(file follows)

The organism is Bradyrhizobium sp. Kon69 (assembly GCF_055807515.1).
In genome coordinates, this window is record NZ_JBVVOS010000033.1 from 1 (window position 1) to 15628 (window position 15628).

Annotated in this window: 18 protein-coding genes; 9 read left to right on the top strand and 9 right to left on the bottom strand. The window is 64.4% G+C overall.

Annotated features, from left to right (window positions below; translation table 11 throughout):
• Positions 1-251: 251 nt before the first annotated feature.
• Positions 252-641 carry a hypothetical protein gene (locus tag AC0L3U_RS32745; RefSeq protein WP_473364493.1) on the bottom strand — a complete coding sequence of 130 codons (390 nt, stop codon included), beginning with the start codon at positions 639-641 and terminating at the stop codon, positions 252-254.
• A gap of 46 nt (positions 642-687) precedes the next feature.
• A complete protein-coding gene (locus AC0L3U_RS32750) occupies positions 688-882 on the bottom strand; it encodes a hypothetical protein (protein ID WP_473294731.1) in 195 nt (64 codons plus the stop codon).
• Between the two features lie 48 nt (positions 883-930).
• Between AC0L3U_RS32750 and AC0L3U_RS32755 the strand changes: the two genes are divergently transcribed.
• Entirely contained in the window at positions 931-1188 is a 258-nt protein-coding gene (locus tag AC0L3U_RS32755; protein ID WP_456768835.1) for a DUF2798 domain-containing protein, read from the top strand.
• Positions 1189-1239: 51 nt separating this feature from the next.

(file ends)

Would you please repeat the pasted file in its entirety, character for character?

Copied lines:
The organism is Bradyrhizobium sp. Kon69 (assembly GCF_055807515.1).
In genome coordinates, this window is record NZ_JBVVOS010000033.1 from 1 (window position 1) to 15628 (window position 15628).

Annotated in this window: 18 protein-coding genes; 9 read left to right on the top strand and 9 right to left on the bottom strand. The window is 64.4% G+C overall.

Annotated features, from left to right (window positions below; translation table 11 throughout):
• Positions 1-251: 251 nt before the first annotated feature.
• Positions 252-641 carry a hypothetical protein gene (locus tag AC0L3U_RS32745; RefSeq protein WP_473364493.1) on the bottom strand — a complete coding sequence of 130 codons (390 nt, stop codon included), beginning with the start codon at positions 639-641 and terminating at the stop codon, positions 252-254.
• A gap of 46 nt (positions 642-687) precedes the next feature.
• A complete protein-coding gene (locus AC0L3U_RS32750) occupies positions 688-882 on the bottom strand; it encodes a hypothetical protein (protein ID WP_473294731.1) in 195 nt (64 codons plus the stop codon).
• Between the two features lie 48 nt (positions 883-930).
• Between AC0L3U_RS32750 and AC0L3U_RS32755 the strand changes: the two genes are divergently transcribed.
• Entirely contained in the window at positions 931-1188 is a 258-nt protein-coding gene (locus tag AC0L3U_RS32755; protein ID WP_456768835.1) for a DUF2798 domain-containing protein, read from the top strand.
• Positions 1189-1239: 51 nt separating this feature from the next.